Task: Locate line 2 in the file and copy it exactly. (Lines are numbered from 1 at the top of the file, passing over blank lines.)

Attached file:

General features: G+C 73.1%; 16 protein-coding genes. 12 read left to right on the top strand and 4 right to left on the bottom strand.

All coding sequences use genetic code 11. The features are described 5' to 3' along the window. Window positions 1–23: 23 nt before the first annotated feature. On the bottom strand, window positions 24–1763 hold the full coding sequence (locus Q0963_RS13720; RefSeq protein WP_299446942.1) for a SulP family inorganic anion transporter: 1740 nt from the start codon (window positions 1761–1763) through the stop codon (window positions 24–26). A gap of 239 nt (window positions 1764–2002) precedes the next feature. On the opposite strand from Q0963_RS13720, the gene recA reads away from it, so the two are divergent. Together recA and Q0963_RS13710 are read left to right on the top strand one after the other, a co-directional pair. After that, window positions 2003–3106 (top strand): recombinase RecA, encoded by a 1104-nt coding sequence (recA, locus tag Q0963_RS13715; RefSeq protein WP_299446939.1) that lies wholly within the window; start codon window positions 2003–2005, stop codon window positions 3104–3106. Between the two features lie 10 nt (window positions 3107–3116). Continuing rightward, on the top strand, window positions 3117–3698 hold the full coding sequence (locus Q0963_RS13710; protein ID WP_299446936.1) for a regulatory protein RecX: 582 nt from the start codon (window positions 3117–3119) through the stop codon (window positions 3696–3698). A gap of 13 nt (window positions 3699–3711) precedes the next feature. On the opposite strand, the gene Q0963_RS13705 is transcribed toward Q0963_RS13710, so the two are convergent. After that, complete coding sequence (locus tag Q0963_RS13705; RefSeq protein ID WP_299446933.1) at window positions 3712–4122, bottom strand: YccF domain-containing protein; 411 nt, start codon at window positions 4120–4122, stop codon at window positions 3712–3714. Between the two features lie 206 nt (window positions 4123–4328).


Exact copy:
All coding sequences use genetic code 11. The features are described 5' to 3' along the window. Window positions 1–23: 23 nt before the first annotated feature. On the bottom strand, window positions 24–1763 hold the full coding sequence (locus Q0963_RS13720; RefSeq protein WP_299446942.1) for a SulP family inorganic anion transporter: 1740 nt from the start codon (window positions 1761–1763) through the stop codon (window positions 24–26). A gap of 239 nt (window positions 1764–2002) precedes the next feature. On the opposite strand from Q0963_RS13720, the gene recA reads away from it, so the two are divergent. Together recA and Q0963_RS13710 are read left to right on the top strand one after the other, a co-directional pair. After that, window positions 2003–3106 (top strand): recombinase RecA, encoded by a 1104-nt coding sequence (recA, locus tag Q0963_RS13715; RefSeq protein WP_299446939.1) that lies wholly within the window; start codon window positions 2003–2005, stop codon window positions 3104–3106. Between the two features lie 10 nt (window positions 3107–3116). Continuing rightward, on the top strand, window positions 3117–3698 hold the full coding sequence (locus Q0963_RS13710; protein ID WP_299446936.1) for a regulatory protein RecX: 582 nt from the start codon (window positions 3117–3119) through the stop codon (window positions 3696–3698). A gap of 13 nt (window positions 3699–3711) precedes the next feature. On the opposite strand, the gene Q0963_RS13705 is transcribed toward Q0963_RS13710, so the two are convergent. After that, complete coding sequence (locus tag Q0963_RS13705; RefSeq protein ID WP_299446933.1) at window positions 3712–4122, bottom strand: YccF domain-containing protein; 411 nt, start codon at window positions 4120–4122, stop codon at window positions 3712–3714. Between the two features lie 206 nt (window positions 4123–4328).